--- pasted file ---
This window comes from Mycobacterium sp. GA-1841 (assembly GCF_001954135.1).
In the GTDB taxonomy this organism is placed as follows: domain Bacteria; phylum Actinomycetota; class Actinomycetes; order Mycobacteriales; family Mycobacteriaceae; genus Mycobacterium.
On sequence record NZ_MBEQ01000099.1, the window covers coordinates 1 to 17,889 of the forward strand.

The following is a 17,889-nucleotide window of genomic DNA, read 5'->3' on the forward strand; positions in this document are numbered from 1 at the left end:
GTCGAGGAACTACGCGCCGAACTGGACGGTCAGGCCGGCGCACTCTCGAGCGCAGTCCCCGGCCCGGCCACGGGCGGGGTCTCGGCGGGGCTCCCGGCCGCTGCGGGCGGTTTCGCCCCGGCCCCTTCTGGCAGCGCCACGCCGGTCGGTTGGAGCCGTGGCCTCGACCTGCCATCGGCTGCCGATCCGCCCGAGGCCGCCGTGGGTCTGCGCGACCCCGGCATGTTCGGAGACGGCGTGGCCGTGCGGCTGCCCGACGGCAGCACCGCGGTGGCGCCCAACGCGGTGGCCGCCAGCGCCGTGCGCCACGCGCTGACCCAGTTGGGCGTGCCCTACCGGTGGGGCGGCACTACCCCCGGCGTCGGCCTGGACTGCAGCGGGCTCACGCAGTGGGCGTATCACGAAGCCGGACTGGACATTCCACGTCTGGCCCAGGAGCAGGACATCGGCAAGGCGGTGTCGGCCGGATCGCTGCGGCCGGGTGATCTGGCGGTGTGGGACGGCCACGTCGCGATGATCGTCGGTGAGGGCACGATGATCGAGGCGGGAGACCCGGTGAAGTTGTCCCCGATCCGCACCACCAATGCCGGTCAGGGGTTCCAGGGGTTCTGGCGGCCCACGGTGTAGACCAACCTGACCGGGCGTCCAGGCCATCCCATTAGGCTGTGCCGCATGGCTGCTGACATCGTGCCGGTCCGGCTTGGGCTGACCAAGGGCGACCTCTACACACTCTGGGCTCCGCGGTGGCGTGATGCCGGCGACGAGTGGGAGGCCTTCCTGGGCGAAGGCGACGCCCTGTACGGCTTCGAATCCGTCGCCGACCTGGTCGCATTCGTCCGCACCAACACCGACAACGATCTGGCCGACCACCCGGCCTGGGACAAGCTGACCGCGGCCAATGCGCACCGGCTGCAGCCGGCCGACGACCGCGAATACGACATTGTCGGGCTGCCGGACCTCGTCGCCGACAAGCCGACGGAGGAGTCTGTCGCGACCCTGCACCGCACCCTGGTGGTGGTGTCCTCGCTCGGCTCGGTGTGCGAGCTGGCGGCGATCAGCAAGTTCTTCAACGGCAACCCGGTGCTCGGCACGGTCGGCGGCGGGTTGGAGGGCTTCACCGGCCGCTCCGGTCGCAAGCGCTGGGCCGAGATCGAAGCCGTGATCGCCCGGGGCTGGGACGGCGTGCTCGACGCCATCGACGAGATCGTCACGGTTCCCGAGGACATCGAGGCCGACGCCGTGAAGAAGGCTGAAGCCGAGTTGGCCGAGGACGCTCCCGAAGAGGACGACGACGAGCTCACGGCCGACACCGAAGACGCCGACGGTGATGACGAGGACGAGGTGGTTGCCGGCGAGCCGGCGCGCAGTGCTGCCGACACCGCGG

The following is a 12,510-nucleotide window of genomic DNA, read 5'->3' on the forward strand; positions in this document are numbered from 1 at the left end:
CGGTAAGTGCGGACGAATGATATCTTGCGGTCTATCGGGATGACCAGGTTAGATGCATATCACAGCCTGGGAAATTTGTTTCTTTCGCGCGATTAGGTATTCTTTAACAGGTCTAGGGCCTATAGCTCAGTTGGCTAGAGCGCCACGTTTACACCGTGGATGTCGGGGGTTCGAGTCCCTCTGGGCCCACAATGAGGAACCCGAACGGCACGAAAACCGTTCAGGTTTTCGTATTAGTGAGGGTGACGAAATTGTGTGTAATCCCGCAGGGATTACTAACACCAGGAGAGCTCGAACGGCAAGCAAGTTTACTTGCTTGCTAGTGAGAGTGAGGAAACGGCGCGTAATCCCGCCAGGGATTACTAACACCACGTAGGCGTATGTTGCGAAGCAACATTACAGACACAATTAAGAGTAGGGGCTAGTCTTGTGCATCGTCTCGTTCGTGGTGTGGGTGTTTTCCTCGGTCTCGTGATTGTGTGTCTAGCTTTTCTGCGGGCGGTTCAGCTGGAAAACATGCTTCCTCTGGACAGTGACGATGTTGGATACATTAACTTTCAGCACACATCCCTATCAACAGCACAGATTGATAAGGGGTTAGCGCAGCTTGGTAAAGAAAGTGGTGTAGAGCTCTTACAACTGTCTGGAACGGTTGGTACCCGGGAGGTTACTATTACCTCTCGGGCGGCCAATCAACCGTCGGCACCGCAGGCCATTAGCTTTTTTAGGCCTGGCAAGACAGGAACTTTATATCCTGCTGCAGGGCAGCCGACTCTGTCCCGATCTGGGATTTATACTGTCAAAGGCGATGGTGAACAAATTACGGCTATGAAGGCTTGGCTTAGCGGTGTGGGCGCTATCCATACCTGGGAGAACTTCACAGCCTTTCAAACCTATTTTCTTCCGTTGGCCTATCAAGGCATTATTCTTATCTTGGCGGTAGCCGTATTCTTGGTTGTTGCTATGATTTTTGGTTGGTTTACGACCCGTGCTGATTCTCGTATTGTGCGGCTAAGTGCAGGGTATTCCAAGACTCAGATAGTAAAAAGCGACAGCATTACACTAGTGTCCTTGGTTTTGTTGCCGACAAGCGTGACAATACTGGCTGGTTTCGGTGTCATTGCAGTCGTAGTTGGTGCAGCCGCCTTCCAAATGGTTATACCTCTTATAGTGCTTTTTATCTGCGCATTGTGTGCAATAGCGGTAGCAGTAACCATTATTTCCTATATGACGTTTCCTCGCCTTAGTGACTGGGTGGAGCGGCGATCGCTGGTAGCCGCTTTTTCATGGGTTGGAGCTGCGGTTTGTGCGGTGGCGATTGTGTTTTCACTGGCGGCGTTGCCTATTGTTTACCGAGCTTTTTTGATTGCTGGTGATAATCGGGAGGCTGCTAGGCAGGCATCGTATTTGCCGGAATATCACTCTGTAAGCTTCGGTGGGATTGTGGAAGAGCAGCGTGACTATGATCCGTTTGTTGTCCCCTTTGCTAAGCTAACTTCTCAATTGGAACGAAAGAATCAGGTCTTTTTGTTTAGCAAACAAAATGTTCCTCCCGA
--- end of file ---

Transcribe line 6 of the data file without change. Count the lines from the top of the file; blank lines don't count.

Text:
The following is a 12,510-nucleotide window of genomic DNA, read 5'->3' on the forward strand; positions in this document are numbered from 1 at the left end: